In a dramatic political assertion, the Congress party has accused the Modi government of undermining the essence of the “Union of States” by referring to the President as the “President of Bharat” in a G20 dinner invitation.
However, a profound examination of Bharat’s constitution reveals that Article 1 unequivocally states, “India, that is Bharat, shall be a Union of States.” This constitutional article reinforces the union of states under the dual nomenclature of ‘India’ and ‘Bharat.’
Nonetheless, speculation has arisen that the government may contemplate a shift to officially recognizing ‘Bharat’ as the country’s sole name, potentially omitting ‘India.’ Such a transformation would necessitate amending Article 1 of the Constitution.
Congress leader Shashi Tharoor, while acknowledging the constitutional validity of calling India ‘Bharat,’ expressed hope that the government exercises prudence and preserves the invaluable brand value associated with ‘India.’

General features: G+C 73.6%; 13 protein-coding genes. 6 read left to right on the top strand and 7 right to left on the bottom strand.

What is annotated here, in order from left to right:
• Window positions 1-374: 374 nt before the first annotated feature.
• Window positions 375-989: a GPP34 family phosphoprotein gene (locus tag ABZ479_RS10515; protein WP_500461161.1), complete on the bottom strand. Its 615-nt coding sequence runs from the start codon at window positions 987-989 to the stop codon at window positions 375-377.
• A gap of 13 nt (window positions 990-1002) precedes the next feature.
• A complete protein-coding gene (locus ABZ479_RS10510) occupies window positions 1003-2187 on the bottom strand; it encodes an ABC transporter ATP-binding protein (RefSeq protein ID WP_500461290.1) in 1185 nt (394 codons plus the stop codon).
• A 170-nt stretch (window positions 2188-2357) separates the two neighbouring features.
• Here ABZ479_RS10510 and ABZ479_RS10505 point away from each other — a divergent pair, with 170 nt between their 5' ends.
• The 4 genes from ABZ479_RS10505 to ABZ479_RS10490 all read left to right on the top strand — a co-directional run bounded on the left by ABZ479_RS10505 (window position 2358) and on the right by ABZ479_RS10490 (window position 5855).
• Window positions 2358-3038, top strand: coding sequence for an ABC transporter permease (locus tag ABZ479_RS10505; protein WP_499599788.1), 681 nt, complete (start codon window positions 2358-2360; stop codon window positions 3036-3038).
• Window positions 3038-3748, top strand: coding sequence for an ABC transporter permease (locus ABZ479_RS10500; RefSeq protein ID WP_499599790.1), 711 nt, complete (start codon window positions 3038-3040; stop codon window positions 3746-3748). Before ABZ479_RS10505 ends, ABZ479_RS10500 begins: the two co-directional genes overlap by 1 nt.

Congress MP Manish Tewari, in reference to Article 52 of the Constitution, highlighted that the document explicitly mentions a “President of INDIA,” thereby reiterating the constitutional commitment to the name ‘India.’
This provocative development, evident in a G20 dinner invite referring to the ‘President of Bharat,’ has triggered spirited debates, raising concerns about the potential erosion of India’s federal identity.
As a special parliamentary session looms, the Modi-led government may grapple with the pivotal decision of altering the country’s name from ‘India’ to ‘Bharat.’ Such a monumental shift would require a bill in Parliament to amend Article 1 of the Constitution.
The ensuing deliberations in the political arena will undoubtedly shape India’s identity, reflecting the nation’s historical roots while considering its contemporary global positioning.